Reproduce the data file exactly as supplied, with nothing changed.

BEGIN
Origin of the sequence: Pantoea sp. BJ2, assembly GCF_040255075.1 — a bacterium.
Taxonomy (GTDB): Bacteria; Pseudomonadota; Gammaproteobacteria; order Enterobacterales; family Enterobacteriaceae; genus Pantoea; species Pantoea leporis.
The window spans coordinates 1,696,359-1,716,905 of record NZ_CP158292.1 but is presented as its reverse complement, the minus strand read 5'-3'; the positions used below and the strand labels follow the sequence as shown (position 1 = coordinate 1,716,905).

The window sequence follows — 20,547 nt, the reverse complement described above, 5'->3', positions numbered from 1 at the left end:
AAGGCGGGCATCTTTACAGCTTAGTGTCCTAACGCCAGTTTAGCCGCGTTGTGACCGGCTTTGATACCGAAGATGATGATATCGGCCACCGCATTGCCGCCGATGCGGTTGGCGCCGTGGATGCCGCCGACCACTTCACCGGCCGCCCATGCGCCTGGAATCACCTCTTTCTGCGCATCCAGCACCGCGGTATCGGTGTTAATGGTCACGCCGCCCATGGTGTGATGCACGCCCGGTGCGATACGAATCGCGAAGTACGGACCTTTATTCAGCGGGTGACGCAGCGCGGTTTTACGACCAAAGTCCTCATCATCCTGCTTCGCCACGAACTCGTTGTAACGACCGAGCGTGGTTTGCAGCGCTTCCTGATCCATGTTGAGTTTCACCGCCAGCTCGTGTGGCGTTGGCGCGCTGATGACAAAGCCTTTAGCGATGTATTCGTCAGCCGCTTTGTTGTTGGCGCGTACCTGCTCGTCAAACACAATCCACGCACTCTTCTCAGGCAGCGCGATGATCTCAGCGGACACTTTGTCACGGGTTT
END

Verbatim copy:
Origin of the sequence: Pantoea sp. BJ2, assembly GCF_040255075.1 — a bacterium.
Taxonomy (GTDB): Bacteria; Pseudomonadota; Gammaproteobacteria; order Enterobacterales; family Enterobacteriaceae; genus Pantoea; species Pantoea leporis.
The window spans coordinates 1,696,359-1,716,905 of record NZ_CP158292.1 but is presented as its reverse complement, the minus strand read 5'-3'; the positions used below and the strand labels follow the sequence as shown (position 1 = coordinate 1,716,905).

The window sequence follows — 20,547 nt, the reverse complement described above, 5'->3', positions numbered from 1 at the left end:
AAGGCGGGCATCTTTACAGCTTAGTGTCCTAACGCCAGTTTAGCCGCGTTGTGACCGGCTTTGATACCGAAGATGATGATATCGGCCACCGCATTGCCGCCGATGCGGTTGGCGCCGTGGATGCCGCCGACCACTTCACCGGCCGCCCATGCGCCTGGAATCACCTCTTTCTGCGCATCCAGCACCGCGGTATCGGTGTTAATGGTCACGCCGCCCATGGTGTGATGCACGCCCGGTGCGATACGAATCGCGAAGTACGGACCTTTATTCAGCGGGTGACGCAGCGCGGTTTTACGACCAAAGTCCTCATCATCCTGCTTCGCCACGAACTCGTTGTAACGACCGAGCGTGGTTTGCAGCGCTTCCTGATCCATGTTGAGTTTCACCGCCAGCTCGTGTGGCGTTGGCGCGCTGATGACAAAGCCTTTAGCGATGTATTCGTCAGCCGCTTTGTTGTTGGCGCGTACCTGCTCGTCAAACACAATCCACGCACTCTTCTCAGGCAGCGCGATGATCTCAGCGGACACTTTGTCACGGGTTT